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Are Folks Mad At Mirrors?

When this seemingly innocuous commercial aired:YouTube Preview Image
no one anticipated the negative reaction, right?

Well, if one believes a major food producer, in 2013, was naive regarding social media, and the potential for strong reactions to a nontraditional ad, then that would be right. However, General Mills, the maker of Cheerios cereal, was not naive. They were not only aware of the potential reaction, they prepared for it:

    Camille Gibson, vice president of marketing for Cheerios, said it’s the first time the ad campaign that focuses on family moments has featured an interracial couple, with General Mills Inc. casting the actors to reflect the changing U.S. population.

Knowing the internet denizens would react, the company went with a family portrayal that was uncommon in TV ads, responding to increasing numbers of multiracial youth in the U.S. Translation: Cheerios held up a mirror to the country, one not normally seen in TV commercials. Does anyone honestly believe that was accidental?

It is not cynical to think two factors drove the Cheerios ad:

    1) Folks tend to buy stuff that people who look like them use, and

    2) There ain’t no such thing as bad publicity

Want proof that Cheerios meant to hold up that mirror of a changing American demographic? Check out their ad at the 2014 Super Bowl ad:YouTube Preview Image
Of course, not everyone reacted negatively and those that did, well, they just seemed unhappy with what the mirror showed.

Away from the TV screen, the imagery does not stop: YouTube Preview Image
This Staten Island woman’s unhappiness with Battat Inc.’s packaging differences between white and black “Our Generation” dolls alleges racism. But is the allegation true? It may depend on whether one is the “paying consumer” or the “intended consumer”.

There is a black doll with one outfit and no accessories in the box and, for the exact same price, a white doll whose box is “loaded with gear”. It looks like an overcharging of “paying consumers” who want a black doll. While it is unlikely (though not impossible) that black dolls cost more to make, it is more likely that a pricing error occurred; these things happen.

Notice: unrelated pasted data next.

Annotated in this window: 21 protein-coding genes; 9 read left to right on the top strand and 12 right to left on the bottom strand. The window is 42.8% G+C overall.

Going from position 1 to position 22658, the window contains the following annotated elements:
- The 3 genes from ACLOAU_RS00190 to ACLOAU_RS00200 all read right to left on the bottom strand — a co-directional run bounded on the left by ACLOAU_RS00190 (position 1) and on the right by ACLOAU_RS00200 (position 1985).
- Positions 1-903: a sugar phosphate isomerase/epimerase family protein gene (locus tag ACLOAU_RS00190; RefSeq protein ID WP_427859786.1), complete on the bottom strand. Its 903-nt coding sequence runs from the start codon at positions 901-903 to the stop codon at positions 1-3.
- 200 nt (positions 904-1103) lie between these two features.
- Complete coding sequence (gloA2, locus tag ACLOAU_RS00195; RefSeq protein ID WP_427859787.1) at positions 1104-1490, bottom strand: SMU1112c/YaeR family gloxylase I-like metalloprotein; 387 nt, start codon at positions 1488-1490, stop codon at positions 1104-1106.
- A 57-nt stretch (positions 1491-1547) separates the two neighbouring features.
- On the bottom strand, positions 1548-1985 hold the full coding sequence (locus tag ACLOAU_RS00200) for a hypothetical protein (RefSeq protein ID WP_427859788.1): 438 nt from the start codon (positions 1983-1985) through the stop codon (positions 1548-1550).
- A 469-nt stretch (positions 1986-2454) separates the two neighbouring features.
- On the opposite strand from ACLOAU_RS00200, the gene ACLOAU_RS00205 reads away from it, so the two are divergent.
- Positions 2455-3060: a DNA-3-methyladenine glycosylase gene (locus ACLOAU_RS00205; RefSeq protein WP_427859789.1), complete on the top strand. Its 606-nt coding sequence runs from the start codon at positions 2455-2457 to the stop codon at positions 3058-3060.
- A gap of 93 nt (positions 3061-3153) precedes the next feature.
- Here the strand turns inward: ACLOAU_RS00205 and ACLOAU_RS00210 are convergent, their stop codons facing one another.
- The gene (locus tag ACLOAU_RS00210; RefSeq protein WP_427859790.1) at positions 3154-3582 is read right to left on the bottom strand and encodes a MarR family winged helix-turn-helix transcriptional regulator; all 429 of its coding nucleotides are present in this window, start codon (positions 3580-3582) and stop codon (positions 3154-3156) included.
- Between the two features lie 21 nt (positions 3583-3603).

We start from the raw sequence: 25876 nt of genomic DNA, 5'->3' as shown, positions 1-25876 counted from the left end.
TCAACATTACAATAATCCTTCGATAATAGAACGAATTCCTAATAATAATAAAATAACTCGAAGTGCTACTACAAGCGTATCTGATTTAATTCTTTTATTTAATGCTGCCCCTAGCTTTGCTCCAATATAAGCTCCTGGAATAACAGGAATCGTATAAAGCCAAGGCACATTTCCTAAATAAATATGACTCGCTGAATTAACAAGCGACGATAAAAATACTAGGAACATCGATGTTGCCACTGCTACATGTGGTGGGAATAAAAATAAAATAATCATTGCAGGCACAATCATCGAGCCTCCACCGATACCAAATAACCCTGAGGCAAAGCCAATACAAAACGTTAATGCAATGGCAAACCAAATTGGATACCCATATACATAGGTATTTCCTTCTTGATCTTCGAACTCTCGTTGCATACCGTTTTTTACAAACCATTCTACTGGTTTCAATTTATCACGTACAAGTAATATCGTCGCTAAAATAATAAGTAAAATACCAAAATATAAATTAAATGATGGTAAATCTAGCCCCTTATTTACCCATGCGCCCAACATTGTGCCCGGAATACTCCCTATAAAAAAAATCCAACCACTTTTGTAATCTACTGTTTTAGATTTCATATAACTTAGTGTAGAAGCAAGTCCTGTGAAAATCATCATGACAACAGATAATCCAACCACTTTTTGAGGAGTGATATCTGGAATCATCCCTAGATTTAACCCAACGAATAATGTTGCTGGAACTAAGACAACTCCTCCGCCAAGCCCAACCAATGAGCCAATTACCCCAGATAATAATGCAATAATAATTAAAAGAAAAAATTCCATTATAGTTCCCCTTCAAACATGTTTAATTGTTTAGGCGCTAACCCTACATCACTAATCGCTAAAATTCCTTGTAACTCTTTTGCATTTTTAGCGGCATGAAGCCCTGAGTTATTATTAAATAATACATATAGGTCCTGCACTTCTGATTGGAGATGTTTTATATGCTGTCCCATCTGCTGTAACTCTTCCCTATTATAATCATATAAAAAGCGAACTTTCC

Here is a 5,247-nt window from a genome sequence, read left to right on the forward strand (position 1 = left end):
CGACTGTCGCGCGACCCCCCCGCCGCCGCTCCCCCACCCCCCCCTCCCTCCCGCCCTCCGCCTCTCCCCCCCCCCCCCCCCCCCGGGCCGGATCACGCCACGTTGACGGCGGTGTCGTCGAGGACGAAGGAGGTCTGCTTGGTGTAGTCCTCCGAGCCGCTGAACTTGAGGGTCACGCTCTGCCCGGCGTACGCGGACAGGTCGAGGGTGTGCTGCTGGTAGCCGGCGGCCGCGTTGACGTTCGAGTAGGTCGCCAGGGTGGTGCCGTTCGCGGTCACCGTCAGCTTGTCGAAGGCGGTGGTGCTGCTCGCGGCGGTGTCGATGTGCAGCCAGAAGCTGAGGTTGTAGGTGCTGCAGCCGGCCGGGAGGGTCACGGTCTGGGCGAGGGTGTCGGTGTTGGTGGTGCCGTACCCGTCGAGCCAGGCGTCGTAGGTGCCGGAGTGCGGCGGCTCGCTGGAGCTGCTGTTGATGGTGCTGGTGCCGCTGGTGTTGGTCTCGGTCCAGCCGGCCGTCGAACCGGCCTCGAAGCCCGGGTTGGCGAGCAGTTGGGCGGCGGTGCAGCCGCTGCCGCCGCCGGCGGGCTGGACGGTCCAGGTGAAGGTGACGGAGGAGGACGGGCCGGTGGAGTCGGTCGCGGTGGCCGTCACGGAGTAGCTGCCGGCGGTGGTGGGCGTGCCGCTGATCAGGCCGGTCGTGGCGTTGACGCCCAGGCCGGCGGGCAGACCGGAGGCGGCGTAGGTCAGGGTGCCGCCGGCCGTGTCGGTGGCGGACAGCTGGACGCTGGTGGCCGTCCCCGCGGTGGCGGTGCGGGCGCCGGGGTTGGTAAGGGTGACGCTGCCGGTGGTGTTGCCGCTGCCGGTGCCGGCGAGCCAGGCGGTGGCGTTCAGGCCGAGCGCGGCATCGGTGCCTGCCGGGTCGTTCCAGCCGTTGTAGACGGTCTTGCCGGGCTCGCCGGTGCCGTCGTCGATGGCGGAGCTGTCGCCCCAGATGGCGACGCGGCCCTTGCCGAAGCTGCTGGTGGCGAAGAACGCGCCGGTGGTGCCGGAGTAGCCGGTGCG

So, the “Our Generation” doll makers may not be trying to tell “Our Generation” anything, except that their distributors make mistakes. There is nothing to indicate that the Staten Island woman alerted store personnel to her concerns as the mother in Fayetteville, GA, did. Unfortunately, rarely do those called racist by “paying consumers” get the benefit of the doubt.

However, an “intended customer” can react to products differently. Abrianna received the same black doll that angered the Staten Island Target woman. Abrianna had no problem with what the manufacturer tried to tell her: YouTube Preview Image
She is not mad at the mirror presented by the “Our Generation” doll. I wonder if it is better to let Abrianna see her doll as like herself and beautiful, or to tell her that the manufacturer put an ugly message in a doll she believes looks like her?

Here is another item one might find on a department store shelf; should this marketing image displease anyone?

Baby Carrier Packages

Two baby carriers, both made by the same company. Quite a few people on social media took issue with this, calling it obviously racist, among other things. But remember: Folks tend to buy stuff that people who look like them use. With that in mind, let’s consider some demographic information that was undoubtedly known to any marketing department.

The federal government’s 2011 data on U.S births showed 72.3% of black children, and 29.1% of white children, were born out-of wedlock. So, less than 3 in 10 black children were born into a nuclear family, while less 3 in 10 white children were born outside of a nuclear family.

Another way to interpret the data — in the U.S., you are about 2-1/2 times more likely to see this: white nuclear family

than you are likely to see this: black nuclear family

So, would you market a baby carrier to blacks showing a nuclear family, reminding them of what they likely are not, or would you “go with the flow” of the black single parent norm?

Of course, no marketing department, at any company, generated those statistics; they simply cannot ignore such demographic information when trying to sell products, including baby carriers. Baby K’Tan did not paint a picture of Americans when it created the images for customers to see when shopping; they held up a mirror to Americans, in hopes that they would see people like themselves using their product…and buy it.

It is common for people to become unnerved when they see portrayals of themselves with which they are not comfortable. Some will feel uneasy about “race mixing”, even as the mixing proportions increase. Some will assume the worst motives are behind simple mistakes, while others see positives in the same situation. Some will disbelieve what are demonstrable, yet uncomfortable facts, about themselves.

The trouble, however, is not in the portrayals; it is in the underlying truths that cannot be easily dismissed. So, the questions is: when “Mirror, Mirror” on the wall asserts that a person or group is NOT the fairest of them all, will folks get a grip on the truth, or get mad at the mirror?

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